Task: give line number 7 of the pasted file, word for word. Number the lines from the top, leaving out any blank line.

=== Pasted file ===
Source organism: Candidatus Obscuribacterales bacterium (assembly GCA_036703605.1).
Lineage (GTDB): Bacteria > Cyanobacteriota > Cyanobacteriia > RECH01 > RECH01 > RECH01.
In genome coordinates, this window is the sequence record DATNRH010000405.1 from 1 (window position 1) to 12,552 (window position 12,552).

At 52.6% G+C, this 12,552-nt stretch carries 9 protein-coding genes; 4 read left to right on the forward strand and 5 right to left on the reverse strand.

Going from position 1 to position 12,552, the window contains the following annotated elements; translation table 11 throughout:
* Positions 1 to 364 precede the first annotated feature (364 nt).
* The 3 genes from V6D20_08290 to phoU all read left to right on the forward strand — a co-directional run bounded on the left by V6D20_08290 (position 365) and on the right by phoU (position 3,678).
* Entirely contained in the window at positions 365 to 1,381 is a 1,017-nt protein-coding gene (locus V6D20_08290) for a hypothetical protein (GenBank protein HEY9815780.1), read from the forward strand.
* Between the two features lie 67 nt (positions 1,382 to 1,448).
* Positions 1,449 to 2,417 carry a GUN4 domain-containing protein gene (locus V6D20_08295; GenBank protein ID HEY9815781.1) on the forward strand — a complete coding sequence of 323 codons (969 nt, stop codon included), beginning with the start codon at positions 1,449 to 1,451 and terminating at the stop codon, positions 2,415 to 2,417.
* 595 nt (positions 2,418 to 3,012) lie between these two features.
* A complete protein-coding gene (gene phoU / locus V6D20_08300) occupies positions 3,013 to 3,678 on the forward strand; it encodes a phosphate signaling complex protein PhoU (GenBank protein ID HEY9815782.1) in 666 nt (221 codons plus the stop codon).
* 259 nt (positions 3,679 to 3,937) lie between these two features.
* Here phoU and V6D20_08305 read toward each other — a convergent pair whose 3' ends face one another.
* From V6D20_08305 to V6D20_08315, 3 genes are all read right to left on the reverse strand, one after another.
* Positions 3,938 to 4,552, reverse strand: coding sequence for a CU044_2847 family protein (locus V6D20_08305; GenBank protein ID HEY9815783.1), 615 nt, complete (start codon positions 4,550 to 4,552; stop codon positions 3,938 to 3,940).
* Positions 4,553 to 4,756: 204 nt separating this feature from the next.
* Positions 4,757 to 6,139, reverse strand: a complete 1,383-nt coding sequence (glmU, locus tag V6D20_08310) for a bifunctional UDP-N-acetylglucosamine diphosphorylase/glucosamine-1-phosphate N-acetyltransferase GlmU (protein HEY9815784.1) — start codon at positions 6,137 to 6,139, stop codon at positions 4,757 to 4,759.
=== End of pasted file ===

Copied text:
* The 3 genes from V6D20_08290 to phoU all read left to right on the forward strand — a co-directional run bounded on the left by V6D20_08290 (position 365) and on the right by phoU (position 3,678).